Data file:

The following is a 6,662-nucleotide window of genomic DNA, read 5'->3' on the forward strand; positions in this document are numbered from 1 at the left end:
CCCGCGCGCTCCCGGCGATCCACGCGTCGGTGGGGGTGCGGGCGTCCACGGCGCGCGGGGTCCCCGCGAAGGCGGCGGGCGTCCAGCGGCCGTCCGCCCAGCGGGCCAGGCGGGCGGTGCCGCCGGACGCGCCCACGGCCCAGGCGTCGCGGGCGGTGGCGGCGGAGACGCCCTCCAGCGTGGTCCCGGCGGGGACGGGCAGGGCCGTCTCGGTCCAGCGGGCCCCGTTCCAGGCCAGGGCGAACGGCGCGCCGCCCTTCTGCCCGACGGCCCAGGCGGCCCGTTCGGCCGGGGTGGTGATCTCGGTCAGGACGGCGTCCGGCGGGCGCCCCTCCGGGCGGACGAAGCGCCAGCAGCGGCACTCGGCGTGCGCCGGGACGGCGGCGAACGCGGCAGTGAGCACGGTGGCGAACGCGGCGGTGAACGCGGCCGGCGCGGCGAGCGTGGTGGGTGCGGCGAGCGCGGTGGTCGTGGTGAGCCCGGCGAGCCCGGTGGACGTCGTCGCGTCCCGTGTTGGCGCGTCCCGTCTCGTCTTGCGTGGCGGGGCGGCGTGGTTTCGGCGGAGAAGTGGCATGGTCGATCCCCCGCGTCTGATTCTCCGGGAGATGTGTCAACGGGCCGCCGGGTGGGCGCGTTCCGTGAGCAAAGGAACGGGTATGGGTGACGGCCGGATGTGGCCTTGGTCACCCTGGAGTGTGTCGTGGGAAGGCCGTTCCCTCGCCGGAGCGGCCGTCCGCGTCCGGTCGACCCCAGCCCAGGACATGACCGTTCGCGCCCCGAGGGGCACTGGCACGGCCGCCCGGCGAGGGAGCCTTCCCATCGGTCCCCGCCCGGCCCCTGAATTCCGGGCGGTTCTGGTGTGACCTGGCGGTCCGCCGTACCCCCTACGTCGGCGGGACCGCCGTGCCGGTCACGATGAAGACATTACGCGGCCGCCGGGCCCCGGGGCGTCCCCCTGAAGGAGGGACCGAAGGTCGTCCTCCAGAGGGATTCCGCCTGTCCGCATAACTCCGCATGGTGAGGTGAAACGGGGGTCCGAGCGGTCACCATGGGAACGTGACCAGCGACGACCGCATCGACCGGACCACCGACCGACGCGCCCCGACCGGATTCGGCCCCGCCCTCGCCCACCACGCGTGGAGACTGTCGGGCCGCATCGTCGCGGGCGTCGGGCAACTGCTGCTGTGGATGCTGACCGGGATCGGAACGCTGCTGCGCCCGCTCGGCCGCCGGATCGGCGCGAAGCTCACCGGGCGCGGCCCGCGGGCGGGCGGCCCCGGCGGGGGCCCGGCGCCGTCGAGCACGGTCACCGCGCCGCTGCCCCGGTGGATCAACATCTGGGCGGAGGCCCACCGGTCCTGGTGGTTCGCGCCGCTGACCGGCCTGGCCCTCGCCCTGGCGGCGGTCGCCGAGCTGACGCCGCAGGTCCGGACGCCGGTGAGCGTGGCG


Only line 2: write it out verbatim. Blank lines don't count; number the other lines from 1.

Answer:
CCCGCGCGCTCCCGGCGATCCACGCGTCGGTGGGGGTGCGGGCGTCCACGGCGCGCGGGGTCCCCGCGAAGGCGGCGGGCGTCCAGCGGCCGTCCGCCCAGCGGGCCAGGCGGGCGGTGCCGCCGGACGCGCCCACGGCCCAGGCGTCGCGGGCGGTGGCGGCGGAGACGCCCTCCAGCGTGGTCCCGGCGGGGACGGGCAGGGCCGTCTCGGTCCAGCGGGCCCCGTTCCAGGCCAGGGCGAACGGCGCGCCGCCCTTCTGCCCGACGGCCCAGGCGGCCCGTTCGGCCGGGGTGGTGATCTCGGTCAGGACGGCGTCCGGCGGGCGCCCCTCCGGGCGGACGAAGCGCCAGCAGCGGCACTCGGCGTGCGCCGGGACGGCGGCGAACGCGGCAGTGAGCACGGTGGCGAACGCGGCGGTGAACGCGGCCGGCGCGGCGAGCGTGGTGGGTGCGGCGAGCGCGGTGGTCGTGGTGAGCCCGGCGAGCCCGGTGGACGTCGTCGCGTCCCGTGTTGGCGCGTCCCGTCTCGTCTTGCGTGGCGGGGCGGCGTGGTTTCGGCGGAGAAGTGGCATGGTCGATCCCCCGCGTCTGATTCTCCGGGAGATGTGTCAACGGGCCGCCGGGTGGGCGCGTTCCGTGAGCAAAGGAACGGGTATGGGTGACGGCCGGATGTGGCCTTGGTCACCCTGGAGTGTGTCGTGGGAAGGCCGTTCCCTCGCCGGAGCGGCCGTCCGCGTCCGGTCGACCCCAGCCCAGGACATGACCGTTCGCGCCCCGAGGGGCACTGGCACGGCCGCCCGGCGAGGGAGCCTTCCCATCGGTCCCCGCCCGGCCCCTGAATTCCGGGCGGTTCTGGTGTGACCTGGCGGTCCGCCGTACCCCCTACGTCGGCGGGACCGCCGTGCCGGTCACGATGAAGACATTACGCGGCCGCCGGGCCCCGGGGCGTCCCCCTGAAGGAGGGACCGAAGGTCGTCCTCCAGAGGGATTCCGCCTGTCCGCATAACTCCGCATGGTGAGGTGAAACGGGGGTCCGAGCGGTCACCATGGGAACGTGACCAGCGACGACCGCATCGACCGGACCACCGACCGACGCGCCCCGACCGGATTCGGCCCCGCCCTCGCCCACCACGCGTGGAGACTGTCGGGCCGCATCGTCGCGGGCGTCGGGCAACTGCTGCTGTGGATGCTGACCGGGATCGGAACGCTGCTGCGCCCGCTCGGCCGCCGGATCGGCGCGAAGCTCACCGGGCGCGGCCCGCGGGCGGGCGGCCCCGGCGGGGGCCCGGCGCCGTCGAGCACGGTCACCGCGCCGCTGCCCCGGTGGATCAACATCTGGGCGGAGGCCCACCGGTCCTGGTGGTTCGCGCCGCTGACCGGCCTGGCCCTCGCCCTGGCGGCGGTCGCCGAGCTGACGCCGCAGGTCCGGACGCCGGTGAGCGTGGCG